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From Reuters:

Huh. "American Express Co...on Tuesday said it will spin off its personal finance unit."

Only important in that I used to work for that unit, in my pre-seminary days. They never got the Amex connection either. And now most of them have been laid off.


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Monday, January 31, 2005

Boxer needs our help!

from grannyhelen

Just got an email from Barbara Boxer's PAC for a Change...basically, she needs financial support to keep up the fight.<

I don't generally devote entire diaries to plugs for one politician, but in Boxer's case I will make an exception.  Fact of the matter is, there are over 55 million Americans who voted for John Kerry for President, whose views are currently not being adequately represented in our one-party-controlled Congress and Executive Branch.

Boxer, in my opinion, is single-handedly changing that equasion.

Show her some love! The entirety of her email follows:

Right after our tremendous victory in November, I pledged to you and all of my supporters that I would stand up and fight the big battles that lie ahead.  Little did I know that those battles would begin so quickly!

January started with the Ohio vote challenge -- an opportunity to shine a spotlight on the gross irregularities that continue to plague American elections.  Thanks to the Ohio debate, our Senate Democratic Leader, Harry Reid, promised me that election reform will be a key part of our legislative agenda -- and I look forward to staying on the forefront of that fight.

Then came the Condoleezza Rice hearings. Frankly, I was stunned by Dr. Rice's unwillingness to level with the American people when confronted with her own conflicting, misleading, and even untrue statements. Thanks to the 95,000 of you who signed my petition, you gave me and other Senators the support we needed to take our "advise and consent" responsibility seriously. And in the end, Dr. Rice's nomination was opposed by 13 Senators -- the most for any Secretary of State since 1825.

These were two important battles -- but the fight for our nation's future is only just beginning. And I need your help as we gear up for some even bigger battles ahead.

Stand with me in our fight for a better America --support PAC for a Change (link: https://www.changethecongress.com/donate/) today!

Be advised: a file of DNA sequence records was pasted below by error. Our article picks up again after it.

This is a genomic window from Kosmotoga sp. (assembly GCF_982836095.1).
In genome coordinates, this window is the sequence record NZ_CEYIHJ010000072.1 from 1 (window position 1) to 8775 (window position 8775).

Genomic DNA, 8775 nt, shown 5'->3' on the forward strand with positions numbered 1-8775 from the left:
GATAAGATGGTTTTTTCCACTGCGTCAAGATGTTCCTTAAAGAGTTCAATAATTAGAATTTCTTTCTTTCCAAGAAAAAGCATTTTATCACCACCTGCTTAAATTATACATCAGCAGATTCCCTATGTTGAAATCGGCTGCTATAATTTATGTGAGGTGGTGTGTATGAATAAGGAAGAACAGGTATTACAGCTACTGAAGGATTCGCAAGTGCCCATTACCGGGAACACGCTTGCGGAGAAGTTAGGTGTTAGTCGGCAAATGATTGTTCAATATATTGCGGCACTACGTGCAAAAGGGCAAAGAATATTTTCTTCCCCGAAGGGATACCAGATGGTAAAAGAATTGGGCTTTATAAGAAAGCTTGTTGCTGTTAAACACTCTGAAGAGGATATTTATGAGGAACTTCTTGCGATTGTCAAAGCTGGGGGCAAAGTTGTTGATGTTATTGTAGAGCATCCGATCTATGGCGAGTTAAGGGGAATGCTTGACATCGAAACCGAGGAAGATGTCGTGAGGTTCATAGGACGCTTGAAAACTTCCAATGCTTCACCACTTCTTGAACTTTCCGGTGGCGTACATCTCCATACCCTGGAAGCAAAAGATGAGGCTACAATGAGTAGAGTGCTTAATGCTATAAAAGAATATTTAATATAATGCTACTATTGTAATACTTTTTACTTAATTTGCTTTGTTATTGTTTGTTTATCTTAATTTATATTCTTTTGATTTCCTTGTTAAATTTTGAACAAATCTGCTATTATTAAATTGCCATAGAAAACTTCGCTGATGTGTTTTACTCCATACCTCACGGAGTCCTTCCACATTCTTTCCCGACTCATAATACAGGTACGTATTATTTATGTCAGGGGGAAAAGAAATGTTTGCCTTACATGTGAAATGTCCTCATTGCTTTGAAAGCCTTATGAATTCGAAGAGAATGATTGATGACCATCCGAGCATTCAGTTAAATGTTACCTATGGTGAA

We can't afford to wait for the next fight -- we have to prepare today. If you want me to be a national leader on women's rights, election reform, judicial nominations, environmental protection, Social Security, and more, I need an organization behind me that will enable me to travel across the country to speak out on our issues, campaign hard for candidates who share our vision, and reach out to other Americans who will join our cause.

PAC for a Change is that organization. With your support, we will contribute to those candidates and causes that need our help. And with your participation, we will make our voices heard -- from the White House and the halls of Congress to the local newspapers your neighbors read, the radio stations they listen to, and the websites they visit. Only by working together to get our message out far and wide across America can we bring about the change we so desperately need.

Help me get our message out across America -- support PAC for a Change today!

The right-wing Republicans aren't going to take this sitting down. In fact, over just the past few weeks, Rush Limbaugh, Bill O'Reilly, and others have made me a primary target, reverting to the usual extremist playbook of vicious name-calling and outrageous personal attacks. It's clear that anyone who sticks their neck out by standing up and holding this Administration accountable risks being torn apart.

But if we are ever going to take America back from these right-wing extremists, we've got to stand up and fight. We can't let them get away with this any longer.

Over the years, and over just the past few weeks, you have given me strength and courage to speak truth to power; to keep going; to keep fighting. Today, I am asking you once again to give me the financial wherewithal to back it up.